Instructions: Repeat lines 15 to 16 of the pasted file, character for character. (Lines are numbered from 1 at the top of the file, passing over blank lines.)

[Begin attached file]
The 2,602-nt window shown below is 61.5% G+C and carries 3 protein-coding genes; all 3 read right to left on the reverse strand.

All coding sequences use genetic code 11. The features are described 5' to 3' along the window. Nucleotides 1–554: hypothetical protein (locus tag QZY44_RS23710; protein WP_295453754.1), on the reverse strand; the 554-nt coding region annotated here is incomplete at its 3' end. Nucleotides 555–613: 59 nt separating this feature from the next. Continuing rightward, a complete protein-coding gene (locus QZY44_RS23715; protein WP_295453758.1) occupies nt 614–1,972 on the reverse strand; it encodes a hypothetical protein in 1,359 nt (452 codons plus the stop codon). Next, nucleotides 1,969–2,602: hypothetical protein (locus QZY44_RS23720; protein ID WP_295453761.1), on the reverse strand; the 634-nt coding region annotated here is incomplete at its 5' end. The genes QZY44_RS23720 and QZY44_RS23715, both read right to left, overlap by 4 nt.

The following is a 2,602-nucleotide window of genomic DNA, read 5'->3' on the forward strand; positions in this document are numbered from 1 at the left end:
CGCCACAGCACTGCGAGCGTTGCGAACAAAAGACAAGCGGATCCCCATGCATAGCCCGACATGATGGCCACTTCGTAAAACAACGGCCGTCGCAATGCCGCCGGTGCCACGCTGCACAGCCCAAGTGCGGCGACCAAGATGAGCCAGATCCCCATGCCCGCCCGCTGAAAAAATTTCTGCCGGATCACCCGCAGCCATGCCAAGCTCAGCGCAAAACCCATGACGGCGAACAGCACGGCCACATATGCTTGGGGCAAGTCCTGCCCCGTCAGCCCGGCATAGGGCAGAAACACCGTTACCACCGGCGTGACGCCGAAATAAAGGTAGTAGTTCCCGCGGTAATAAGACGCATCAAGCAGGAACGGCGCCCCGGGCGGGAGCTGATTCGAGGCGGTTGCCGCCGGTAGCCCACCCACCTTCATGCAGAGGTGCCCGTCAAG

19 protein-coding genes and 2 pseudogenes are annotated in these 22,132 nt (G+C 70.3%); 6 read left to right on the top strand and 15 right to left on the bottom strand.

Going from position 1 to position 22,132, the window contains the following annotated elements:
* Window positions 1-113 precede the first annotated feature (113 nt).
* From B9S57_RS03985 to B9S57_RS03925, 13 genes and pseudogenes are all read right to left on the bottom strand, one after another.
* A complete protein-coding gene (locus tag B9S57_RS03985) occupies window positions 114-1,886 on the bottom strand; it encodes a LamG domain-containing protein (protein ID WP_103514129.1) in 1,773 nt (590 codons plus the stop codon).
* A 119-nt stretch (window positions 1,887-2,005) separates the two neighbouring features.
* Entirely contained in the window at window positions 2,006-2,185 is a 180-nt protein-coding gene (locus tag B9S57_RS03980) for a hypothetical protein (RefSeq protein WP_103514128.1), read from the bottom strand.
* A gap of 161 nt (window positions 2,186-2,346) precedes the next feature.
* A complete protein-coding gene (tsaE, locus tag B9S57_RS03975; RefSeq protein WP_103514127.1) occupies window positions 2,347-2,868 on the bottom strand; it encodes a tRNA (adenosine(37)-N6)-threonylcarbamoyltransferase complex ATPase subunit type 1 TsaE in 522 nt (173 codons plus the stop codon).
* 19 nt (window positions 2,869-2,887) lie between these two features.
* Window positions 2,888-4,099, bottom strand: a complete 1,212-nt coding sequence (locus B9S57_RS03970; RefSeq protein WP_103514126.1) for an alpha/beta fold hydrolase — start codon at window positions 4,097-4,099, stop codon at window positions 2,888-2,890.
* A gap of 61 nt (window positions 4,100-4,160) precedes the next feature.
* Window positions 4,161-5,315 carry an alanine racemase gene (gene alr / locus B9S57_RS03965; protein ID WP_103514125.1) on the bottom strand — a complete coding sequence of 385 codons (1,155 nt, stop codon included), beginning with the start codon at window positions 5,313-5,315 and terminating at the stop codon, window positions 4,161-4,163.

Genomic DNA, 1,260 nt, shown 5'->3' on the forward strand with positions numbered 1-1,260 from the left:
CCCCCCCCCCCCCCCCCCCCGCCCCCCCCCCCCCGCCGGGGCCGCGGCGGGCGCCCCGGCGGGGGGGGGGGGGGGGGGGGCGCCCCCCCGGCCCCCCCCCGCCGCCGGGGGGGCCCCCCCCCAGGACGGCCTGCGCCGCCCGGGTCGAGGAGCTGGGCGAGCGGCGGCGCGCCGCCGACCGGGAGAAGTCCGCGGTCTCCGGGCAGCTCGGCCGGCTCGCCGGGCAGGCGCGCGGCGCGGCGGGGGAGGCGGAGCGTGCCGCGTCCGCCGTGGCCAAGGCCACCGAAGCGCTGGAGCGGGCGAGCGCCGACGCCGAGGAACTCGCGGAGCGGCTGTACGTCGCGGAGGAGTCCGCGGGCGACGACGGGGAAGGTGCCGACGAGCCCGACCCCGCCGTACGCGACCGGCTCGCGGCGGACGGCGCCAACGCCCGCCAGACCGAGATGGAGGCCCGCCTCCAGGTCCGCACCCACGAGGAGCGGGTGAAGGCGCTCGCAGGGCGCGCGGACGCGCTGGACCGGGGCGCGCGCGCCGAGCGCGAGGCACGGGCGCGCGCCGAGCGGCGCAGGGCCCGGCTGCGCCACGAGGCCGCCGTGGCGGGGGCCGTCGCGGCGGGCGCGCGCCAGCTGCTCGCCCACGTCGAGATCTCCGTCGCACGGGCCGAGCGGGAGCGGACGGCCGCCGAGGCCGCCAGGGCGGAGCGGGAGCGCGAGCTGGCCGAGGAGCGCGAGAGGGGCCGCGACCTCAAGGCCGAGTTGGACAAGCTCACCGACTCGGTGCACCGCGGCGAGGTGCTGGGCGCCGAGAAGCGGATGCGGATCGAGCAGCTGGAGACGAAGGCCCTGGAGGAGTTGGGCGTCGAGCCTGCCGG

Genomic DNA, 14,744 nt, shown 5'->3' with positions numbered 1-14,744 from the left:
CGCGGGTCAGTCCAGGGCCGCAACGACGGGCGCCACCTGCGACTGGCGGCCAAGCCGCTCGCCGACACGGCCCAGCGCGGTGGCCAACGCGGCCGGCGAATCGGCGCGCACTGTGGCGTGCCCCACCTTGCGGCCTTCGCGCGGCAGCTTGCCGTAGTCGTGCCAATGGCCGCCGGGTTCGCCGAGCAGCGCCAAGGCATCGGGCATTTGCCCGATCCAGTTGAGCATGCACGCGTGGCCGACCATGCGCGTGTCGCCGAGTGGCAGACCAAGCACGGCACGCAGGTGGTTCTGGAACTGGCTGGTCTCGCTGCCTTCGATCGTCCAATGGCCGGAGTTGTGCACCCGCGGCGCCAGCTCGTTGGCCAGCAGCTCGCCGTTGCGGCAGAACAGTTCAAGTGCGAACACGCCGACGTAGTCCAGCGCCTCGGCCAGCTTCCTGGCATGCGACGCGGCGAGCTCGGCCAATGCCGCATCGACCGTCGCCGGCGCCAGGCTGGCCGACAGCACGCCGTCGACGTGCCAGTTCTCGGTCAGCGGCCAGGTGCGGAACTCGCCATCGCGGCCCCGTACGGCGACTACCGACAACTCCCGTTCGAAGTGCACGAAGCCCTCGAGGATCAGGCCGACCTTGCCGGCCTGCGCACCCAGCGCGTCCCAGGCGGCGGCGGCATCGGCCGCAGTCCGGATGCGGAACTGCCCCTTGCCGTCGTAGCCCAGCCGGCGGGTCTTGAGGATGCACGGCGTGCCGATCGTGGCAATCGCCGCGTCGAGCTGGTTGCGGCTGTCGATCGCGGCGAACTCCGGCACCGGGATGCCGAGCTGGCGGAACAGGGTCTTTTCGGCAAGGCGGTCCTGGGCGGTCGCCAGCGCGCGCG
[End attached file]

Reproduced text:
* Window positions 2,888-4,099, bottom strand: a complete 1,212-nt coding sequence (locus B9S57_RS03970; RefSeq protein WP_103514126.1) for an alpha/beta fold hydrolase — start codon at window positions 4,097-4,099, stop codon at window positions 2,888-2,890.
* A gap of 61 nt (window positions 4,100-4,160) precedes the next feature.